Soderbergh is no stranger to the streamer. His most recent film “No Sudden Move,” which starred Don Cheadle, Benicio del Toro, David Harbour, Jon Hamm and Brendan Fraser, hit HBO Max in July. Soderbergh’s “Let Them All Talk,” a 2020 American comedy-drama set on a cruise ship with Meryl Streep, Dianne Wiest and Candice Bergen, also streamed exclusively on HBO Max.
“Kimi,” which hails from New Line Cinema and HBO Max, stars Zoë Kravitz, who will soon play Catwoman in the upcoming “The Batman.” The ensemble also includes Byron Bowers (“No Sudden Move”), Jaime Camil (“Schmigadoon”), Erika Christensen (“Traffic”), Derek DelGaudio (“Derek DelGaudio’s In & Of Itself”), Robin Givens (“Riverdale”), Charles Halford (“Logan Lucky”), Devin Retray (“Side Effects”) and Jacob Vargas (“The 33”) with Rita Wilson (the “Mamma Mia!” films).
Soderbergh will next direct “Magic Mike’s Last Dance” with Channing Tatum returning as the stripper with a serious allergy to staying clothed. It, like “Kimi,” “No Sudden Move” and ” Let Them All Talk,” will debut on HBO Max. A pattern emerges. It is, however, a larger sign of the shift in popular tastes taking place as COVID has upended the theatrical landscape. Directors like Soderbergh who specialize in making films with human characters dealing with human problems are finding the world of streaming to be more receptive to their visions.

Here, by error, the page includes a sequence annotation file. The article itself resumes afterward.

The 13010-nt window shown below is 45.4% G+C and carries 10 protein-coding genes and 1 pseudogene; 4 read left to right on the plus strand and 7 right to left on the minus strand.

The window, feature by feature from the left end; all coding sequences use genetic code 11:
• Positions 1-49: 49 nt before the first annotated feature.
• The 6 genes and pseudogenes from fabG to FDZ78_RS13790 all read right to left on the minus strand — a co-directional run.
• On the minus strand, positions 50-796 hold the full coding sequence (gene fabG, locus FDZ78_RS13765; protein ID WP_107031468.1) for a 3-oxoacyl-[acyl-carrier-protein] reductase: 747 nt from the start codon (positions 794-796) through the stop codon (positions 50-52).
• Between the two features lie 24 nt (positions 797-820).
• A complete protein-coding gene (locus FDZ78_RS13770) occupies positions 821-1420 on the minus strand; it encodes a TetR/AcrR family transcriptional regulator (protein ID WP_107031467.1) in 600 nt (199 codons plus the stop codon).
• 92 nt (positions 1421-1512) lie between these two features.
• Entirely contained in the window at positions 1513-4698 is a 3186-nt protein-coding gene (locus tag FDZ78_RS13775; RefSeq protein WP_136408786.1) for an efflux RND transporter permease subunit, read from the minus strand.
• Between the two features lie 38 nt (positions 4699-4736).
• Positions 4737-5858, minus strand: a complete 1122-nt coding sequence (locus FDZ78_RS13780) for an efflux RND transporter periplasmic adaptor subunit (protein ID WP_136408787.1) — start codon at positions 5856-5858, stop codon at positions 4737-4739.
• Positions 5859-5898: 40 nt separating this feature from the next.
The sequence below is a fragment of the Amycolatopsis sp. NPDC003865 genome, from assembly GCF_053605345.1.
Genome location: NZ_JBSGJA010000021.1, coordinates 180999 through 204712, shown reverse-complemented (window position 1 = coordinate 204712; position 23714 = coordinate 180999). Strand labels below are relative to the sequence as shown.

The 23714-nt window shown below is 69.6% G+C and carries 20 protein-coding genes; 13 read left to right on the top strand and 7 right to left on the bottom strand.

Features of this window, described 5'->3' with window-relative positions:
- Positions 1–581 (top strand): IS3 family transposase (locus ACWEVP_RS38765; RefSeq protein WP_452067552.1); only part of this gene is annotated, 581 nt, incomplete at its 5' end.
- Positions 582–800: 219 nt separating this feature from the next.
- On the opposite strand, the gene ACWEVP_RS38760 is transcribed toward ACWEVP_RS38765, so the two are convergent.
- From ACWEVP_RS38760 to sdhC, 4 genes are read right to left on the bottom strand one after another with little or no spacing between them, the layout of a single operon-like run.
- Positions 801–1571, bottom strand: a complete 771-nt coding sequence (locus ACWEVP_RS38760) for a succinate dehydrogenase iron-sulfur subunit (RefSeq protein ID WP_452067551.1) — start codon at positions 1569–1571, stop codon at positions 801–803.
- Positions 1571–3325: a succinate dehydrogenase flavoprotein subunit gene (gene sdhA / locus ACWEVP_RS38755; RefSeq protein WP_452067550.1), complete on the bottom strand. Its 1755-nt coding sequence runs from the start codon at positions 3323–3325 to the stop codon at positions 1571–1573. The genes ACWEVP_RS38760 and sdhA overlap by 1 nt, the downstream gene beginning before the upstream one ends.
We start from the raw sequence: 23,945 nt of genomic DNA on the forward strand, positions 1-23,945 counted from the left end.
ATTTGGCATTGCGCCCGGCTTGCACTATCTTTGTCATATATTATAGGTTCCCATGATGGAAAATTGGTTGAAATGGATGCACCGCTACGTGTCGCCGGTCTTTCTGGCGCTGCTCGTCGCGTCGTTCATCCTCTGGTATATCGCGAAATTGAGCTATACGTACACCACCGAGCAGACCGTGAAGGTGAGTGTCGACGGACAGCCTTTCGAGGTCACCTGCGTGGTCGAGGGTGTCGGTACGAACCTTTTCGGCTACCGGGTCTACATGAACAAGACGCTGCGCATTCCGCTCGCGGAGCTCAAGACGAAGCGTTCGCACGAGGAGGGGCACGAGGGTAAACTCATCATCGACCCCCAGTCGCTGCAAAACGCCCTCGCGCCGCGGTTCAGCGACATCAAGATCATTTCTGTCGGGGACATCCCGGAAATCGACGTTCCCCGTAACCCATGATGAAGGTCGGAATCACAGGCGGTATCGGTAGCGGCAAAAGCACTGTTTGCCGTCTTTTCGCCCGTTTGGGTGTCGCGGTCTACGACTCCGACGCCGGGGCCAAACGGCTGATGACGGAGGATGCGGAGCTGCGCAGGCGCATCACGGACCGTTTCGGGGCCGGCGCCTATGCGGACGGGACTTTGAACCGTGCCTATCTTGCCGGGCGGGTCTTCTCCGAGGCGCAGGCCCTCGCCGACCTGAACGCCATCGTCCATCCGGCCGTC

Soderbergh directed “Kimi” from a script by David Koepp, who previously wrote “Jurassic Park.” The director’s frequent collaborator Michael Polaire and Koepp produced.